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Ice Cool

Remember the last ICE age? In-car entertainment really only took off in the nineteen eighties, having previously been the province of louche living types with eight-track cartridge players in their Jensen Interceptors.

Remember the last ICE age? In-car entertainment really only took off in the nineteen eighties, having previously been the province of louche living types with eight-track cartridge players in their Jensen Interceptors. Suddenly though, by the mid-eighties everyone had a car stereo of some description, and a few worked rather well. Pioneer, Clarion and Nakamichi sold cassette-based systems that brought sophistication to music on the move for the very first time.

By the mid-nineties, ICE had come of age and gone in-house. No longer were aftermarket designs acceptable; any luxury conveyance had to come with its own bespoke integrated system. Then by the dawn of the new millennium, instead of employing audio makers, car companies started partnering up with pukka hi-fi manufacturers. So, the news that Naim Audio was working on a package for Bentley Motors a decade ago wasn't startling in itself. Rather, the exciting thing was that the two companies had pretty much peerless reputations in their respective fields - surely this was going to be special?

It was, so much so that the first Naim for Bentley system swiftly silenced any critics who'd wondered about its premium price tag. Here was a superlative hi-fi that just happened to be in a car, and not an average one at that. It was a formidable engineering challenge for Naim, because the Salisbury company had to work around the standard system fitted in Crewe. The stock Bentley head unit was retained but pretty much everything else got replaced by Naim hardware, from the amplifiers and loudspeakers to the power supplies that aspirated them. Many of Naim's golden eared engineers were involved, and the result was sublime.

Ten years on, the Naim and Bentley symbiosis continues. The 2014 £185,000 Flying Spur W12 has the newest system fitted, which despite all the other attractions - the barrel-chested 616BHP engine, beautiful body, opulent leather-lined cabin - proves to be one of the most compelling elements of the car. Crawling through Monday morning traffic on the North Circular isn't made any more bearable if your bolide has all the thrust of an intergalactic starship, but the ability to hear your music in breathtakingly high fidelity really rather lifts one's mood...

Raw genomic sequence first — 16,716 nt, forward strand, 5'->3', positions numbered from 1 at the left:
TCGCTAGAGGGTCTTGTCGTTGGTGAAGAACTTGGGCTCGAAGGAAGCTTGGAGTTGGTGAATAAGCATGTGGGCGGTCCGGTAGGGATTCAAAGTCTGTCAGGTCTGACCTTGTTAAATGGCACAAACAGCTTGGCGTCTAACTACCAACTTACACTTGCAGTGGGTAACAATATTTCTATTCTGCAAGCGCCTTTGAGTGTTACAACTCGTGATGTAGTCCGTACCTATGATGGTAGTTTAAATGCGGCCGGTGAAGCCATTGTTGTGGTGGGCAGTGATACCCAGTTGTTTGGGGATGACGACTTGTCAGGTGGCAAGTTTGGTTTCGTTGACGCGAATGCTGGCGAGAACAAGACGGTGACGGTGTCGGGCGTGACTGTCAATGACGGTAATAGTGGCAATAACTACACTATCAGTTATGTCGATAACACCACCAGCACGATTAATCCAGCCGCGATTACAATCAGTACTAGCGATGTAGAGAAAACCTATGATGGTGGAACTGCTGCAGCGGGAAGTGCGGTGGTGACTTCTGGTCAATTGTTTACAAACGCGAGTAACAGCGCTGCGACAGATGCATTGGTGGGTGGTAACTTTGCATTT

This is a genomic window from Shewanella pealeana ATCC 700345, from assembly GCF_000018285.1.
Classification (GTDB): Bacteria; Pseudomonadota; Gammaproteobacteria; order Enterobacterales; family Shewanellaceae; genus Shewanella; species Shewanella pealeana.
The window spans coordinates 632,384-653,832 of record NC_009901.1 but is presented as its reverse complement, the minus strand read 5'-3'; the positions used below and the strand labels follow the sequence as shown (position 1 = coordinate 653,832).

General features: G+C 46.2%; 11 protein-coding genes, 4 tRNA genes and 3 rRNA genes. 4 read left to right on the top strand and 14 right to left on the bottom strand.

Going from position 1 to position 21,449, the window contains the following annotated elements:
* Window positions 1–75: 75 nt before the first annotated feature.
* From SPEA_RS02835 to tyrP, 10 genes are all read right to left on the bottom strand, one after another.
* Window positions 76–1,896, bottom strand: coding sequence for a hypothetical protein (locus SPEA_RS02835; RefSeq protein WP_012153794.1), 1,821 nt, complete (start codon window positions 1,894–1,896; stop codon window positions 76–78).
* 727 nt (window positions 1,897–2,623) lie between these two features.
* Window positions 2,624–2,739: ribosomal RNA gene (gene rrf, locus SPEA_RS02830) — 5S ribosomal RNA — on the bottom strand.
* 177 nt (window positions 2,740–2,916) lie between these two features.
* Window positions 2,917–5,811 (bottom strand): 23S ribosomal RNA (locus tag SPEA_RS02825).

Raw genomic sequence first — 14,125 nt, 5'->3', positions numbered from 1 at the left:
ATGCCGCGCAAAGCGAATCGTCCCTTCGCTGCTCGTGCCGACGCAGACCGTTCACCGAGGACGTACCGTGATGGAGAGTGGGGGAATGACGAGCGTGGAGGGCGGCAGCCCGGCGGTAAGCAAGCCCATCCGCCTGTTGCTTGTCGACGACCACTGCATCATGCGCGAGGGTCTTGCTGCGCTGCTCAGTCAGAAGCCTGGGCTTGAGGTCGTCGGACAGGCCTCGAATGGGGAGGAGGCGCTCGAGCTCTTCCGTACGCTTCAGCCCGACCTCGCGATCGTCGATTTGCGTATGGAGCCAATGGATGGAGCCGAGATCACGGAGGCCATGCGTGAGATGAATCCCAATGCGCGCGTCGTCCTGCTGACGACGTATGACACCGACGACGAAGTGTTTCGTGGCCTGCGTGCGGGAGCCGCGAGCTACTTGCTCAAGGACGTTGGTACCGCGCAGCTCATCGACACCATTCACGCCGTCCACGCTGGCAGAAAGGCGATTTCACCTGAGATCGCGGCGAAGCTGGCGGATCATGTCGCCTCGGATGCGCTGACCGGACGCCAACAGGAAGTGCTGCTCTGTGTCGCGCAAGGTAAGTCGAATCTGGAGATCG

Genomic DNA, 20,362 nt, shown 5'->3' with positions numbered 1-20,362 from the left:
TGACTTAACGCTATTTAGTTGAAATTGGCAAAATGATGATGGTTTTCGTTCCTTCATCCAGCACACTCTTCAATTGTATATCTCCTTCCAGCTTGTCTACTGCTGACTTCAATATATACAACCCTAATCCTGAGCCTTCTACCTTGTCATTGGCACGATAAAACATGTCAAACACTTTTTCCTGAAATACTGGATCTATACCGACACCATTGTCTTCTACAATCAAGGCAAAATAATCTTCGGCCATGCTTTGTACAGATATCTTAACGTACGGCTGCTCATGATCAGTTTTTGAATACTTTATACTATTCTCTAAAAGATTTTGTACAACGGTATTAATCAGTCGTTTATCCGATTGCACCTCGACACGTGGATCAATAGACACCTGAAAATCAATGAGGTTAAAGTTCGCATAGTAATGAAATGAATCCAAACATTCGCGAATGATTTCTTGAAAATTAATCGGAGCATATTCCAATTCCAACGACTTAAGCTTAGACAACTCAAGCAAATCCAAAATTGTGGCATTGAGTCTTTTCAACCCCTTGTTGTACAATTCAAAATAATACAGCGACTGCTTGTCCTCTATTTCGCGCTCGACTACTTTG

The latest Naim for Bentley system offers various exotic options, including serious back seat infotainment (screens, DVD players, onboard Wi-Fi hotspot, etc.), but its real appeal is how it plays music. Whatever you choose to listen to en route, you're left wanting more. The sheer scale of the sound is immense by home hi-fi standards, let alone those of a car. Bass seems to be summoned up from the very centre of the Earth, and this glides seamlessly to a midband as vast as the solar system. Its ethereal highs have a sense of space that I've not heard in any other moving object.

Whether you're playing Beethoven's beautiful Pastorale symphony, assaulting your senses with reggae from Sly and Robbie, or slacking back to Isaac Hayes' slick soul grooves, the Naim for Bentley installation takes your breath away. The best test of a serious sound system is its ability to make every type of music magic - lesser designs tend to flatter some genres and leave others cold - but this one enthrals regardless.

Naim says the system punches out over one kilowatt, but raw power figures are as unhelpful when assessing a hi-fi as they are with a car. Ultimately the enjoyment comes from how this power is delivered, and in hi-fi the interaction between the amplification and loudspeakers is critical. In the Naim for Bentley system one has been perfectly attuned to the other, something that only human ears can attest to. One quick blast of your favourite tune shows that everything is just right. Its sumptuous cabin provides a wonderfully cosseting environment for the multiple Naim speakers which have been tailored like a Savile Row suit, using special technology to radiate the sound around like no others.

Whether listening to soft acoustic music at low levels or pounding out heavy rock at high ones, there's a wonderful delicacy to the sound - the system cuts through the recording's outer layer to offer uncanny insight into the way the music is played. So whilst it can shake the ground to its very foundations when called upon so to do, you don't have to deafen yourself to enjoy it. The system's ability to capture subtle dynamic and rhythmic inflections is up there with some of the finest home hi-fi systems.

It's fascinating to experience cost-no-object in-car entertainment, just to hear what's possible. The Flying Spur is one of the world's great cars, and in the Naim for Bentley hi-fi it has a sound system to match. Far more special than fancy wheel or paint options, it's a blessed relief from today's sclerotic city traffic and a divine, guilty pleasure for high speed cross-country driving. The A303 will never feel quite the same again.